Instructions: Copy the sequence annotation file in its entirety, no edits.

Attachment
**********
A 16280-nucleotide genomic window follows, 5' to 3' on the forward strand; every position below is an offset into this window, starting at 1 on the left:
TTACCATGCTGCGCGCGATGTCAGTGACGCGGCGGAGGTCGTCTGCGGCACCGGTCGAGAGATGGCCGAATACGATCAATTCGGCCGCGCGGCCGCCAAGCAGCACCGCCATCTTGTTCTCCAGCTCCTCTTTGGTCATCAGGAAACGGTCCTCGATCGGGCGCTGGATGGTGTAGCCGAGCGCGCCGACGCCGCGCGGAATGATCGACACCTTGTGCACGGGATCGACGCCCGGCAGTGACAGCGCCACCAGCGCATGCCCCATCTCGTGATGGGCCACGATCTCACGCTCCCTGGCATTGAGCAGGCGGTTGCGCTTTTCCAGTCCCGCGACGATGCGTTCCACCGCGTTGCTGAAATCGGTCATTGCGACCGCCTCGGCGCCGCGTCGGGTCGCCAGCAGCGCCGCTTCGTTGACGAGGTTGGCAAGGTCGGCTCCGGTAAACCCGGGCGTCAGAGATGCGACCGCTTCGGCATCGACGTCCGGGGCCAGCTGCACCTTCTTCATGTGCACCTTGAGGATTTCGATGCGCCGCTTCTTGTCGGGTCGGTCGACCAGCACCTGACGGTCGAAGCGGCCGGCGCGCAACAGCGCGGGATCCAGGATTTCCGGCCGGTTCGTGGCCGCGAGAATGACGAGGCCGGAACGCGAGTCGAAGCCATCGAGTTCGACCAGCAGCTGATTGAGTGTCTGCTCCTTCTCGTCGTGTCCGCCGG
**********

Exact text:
A 16280-nucleotide genomic window follows, 5' to 3' on the forward strand; every position below is an offset into this window, starting at 1 on the left:
TTACCATGCTGCGCGCGATGTCAGTGACGCGGCGGAGGTCGTCTGCGGCACCGGTCGAGAGATGGCCGAATACGATCAATTCGGCCGCGCGGCCGCCAAGCAGCACCGCCATCTTGTTCTCCAGCTCCTCTTTGGTCATCAGGAAACGGTCCTCGATCGGGCGCTGGATGGTGTAGCCGAGCGCGCCGACGCCGCGCGGAATGATCGACACCTTGTGCACGGGATCGACGCCCGGCAGTGACAGCGCCACCAGCGCATGCCCCATCTCGTGATGGGCCACGATCTCACGCTCCCTGGCATTGAGCAGGCGGTTGCGCTTTTCCAGTCCCGCGACGATGCGTTCCACCGCGTTGCTGAAATCGGTCATTGCGACCGCCTCGGCGCCGCGTCGGGTCGCCAGCAGCGCCGCTTCGTTGACGAGGTTGGCAAGGTCGGCTCCGGTAAACCCGGGCGTCAGAGATGCGACCGCTTCGGCATCGACGTCCGGGGCCAGCTGCACCTTCTTCATGTGCACCTTGAGGATTTCGATGCGCCGCTTCTTGTCGGGTCGGTCGACCAGCACCTGACGGTCGAAGCGGCCGGCGCGCAACAGCGCGGGATCCAGGATTTCCGGCCGGTTCGTGGCCGCGAGAATGACGAGGCCGGAACGCGAGTCGAAGCCATCGAGTTCGACCAGCAGCTGATTGAGTGTCTGCTCCTTCTCGTCGTGTCCGCCGG